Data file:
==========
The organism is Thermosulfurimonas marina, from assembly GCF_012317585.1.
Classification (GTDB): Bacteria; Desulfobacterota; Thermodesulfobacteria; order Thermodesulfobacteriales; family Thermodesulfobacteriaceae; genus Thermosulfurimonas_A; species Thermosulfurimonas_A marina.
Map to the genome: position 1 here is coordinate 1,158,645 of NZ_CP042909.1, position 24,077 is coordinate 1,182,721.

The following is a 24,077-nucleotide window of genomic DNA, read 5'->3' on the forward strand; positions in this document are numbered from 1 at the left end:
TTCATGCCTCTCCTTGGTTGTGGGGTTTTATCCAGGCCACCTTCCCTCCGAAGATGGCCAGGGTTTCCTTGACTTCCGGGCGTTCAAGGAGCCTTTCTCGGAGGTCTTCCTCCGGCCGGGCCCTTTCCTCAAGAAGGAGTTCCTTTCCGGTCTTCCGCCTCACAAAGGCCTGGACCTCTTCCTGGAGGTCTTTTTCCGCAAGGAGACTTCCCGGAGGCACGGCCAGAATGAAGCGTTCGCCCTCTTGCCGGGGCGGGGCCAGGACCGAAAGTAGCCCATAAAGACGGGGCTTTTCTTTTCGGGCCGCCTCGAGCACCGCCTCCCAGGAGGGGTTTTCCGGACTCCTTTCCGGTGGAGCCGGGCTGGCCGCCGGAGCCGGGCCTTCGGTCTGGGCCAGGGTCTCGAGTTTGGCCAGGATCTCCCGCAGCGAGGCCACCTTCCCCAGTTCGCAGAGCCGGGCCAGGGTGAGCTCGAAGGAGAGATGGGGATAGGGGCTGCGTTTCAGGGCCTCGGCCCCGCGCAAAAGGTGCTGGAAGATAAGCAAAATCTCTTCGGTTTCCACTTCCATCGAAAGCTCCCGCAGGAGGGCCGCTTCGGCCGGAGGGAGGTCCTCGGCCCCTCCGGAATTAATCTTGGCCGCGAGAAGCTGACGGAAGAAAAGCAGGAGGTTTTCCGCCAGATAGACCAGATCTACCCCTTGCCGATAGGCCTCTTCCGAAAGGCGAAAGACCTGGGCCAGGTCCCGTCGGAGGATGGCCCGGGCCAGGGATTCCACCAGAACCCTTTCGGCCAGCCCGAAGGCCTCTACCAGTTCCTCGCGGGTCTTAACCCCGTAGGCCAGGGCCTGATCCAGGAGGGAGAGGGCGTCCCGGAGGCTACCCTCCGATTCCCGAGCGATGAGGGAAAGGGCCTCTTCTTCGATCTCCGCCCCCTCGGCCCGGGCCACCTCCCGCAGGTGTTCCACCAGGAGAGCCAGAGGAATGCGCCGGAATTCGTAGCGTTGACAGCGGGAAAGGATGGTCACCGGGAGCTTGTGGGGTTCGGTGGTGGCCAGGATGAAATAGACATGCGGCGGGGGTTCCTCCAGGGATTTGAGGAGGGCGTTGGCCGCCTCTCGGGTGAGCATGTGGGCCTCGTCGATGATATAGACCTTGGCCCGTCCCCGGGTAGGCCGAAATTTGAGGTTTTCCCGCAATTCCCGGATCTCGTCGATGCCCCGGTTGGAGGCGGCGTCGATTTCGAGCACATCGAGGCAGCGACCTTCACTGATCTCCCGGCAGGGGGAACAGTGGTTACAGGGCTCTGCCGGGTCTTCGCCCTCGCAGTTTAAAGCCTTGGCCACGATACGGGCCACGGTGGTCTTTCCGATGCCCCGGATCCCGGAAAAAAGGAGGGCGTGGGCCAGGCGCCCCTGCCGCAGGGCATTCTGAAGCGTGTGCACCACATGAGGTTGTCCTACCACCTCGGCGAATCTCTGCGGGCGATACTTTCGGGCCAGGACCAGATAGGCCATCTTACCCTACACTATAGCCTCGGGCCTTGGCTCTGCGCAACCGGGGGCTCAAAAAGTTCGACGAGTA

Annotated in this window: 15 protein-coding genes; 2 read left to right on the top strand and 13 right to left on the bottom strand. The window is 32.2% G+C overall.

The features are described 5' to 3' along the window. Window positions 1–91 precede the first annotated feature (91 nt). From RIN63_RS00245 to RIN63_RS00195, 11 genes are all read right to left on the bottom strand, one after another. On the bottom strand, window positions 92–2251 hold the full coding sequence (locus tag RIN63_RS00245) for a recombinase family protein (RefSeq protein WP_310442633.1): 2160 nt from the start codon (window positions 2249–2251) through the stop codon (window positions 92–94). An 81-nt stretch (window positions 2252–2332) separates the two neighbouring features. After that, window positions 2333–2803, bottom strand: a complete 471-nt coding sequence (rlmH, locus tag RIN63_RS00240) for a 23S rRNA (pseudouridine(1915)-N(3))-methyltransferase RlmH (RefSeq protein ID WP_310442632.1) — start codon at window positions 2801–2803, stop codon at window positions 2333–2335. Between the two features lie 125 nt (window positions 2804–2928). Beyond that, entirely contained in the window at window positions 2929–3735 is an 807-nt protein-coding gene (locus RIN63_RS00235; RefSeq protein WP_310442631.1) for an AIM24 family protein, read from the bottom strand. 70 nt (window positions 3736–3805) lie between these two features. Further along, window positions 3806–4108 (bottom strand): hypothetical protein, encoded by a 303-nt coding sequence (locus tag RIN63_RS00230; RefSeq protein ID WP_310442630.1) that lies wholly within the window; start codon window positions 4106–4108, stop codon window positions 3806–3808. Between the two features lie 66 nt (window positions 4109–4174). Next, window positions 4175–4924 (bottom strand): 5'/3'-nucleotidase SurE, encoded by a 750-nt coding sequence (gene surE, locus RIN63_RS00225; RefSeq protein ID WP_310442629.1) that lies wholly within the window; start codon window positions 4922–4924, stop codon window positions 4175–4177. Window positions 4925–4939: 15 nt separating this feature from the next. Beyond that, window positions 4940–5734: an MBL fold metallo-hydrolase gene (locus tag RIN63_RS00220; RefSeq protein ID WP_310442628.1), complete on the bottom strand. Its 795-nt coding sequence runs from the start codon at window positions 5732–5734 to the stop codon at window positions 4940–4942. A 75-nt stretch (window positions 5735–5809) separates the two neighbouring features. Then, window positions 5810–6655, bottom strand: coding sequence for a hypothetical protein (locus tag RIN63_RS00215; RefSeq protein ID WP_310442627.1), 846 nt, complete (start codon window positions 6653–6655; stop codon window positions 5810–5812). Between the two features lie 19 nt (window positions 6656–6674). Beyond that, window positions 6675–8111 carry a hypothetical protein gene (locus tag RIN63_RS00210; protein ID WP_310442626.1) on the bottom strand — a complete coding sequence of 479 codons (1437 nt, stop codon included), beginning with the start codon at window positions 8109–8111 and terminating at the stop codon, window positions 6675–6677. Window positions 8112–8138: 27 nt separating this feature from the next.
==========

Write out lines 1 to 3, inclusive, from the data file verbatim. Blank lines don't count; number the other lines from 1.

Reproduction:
The organism is Thermosulfurimonas marina, from assembly GCF_012317585.1.
Classification (GTDB): Bacteria; Desulfobacterota; Thermodesulfobacteria; order Thermodesulfobacteriales; family Thermodesulfobacteriaceae; genus Thermosulfurimonas_A; species Thermosulfurimonas_A marina.
Map to the genome: position 1 here is coordinate 1,158,645 of NZ_CP042909.1, position 24,077 is coordinate 1,182,721.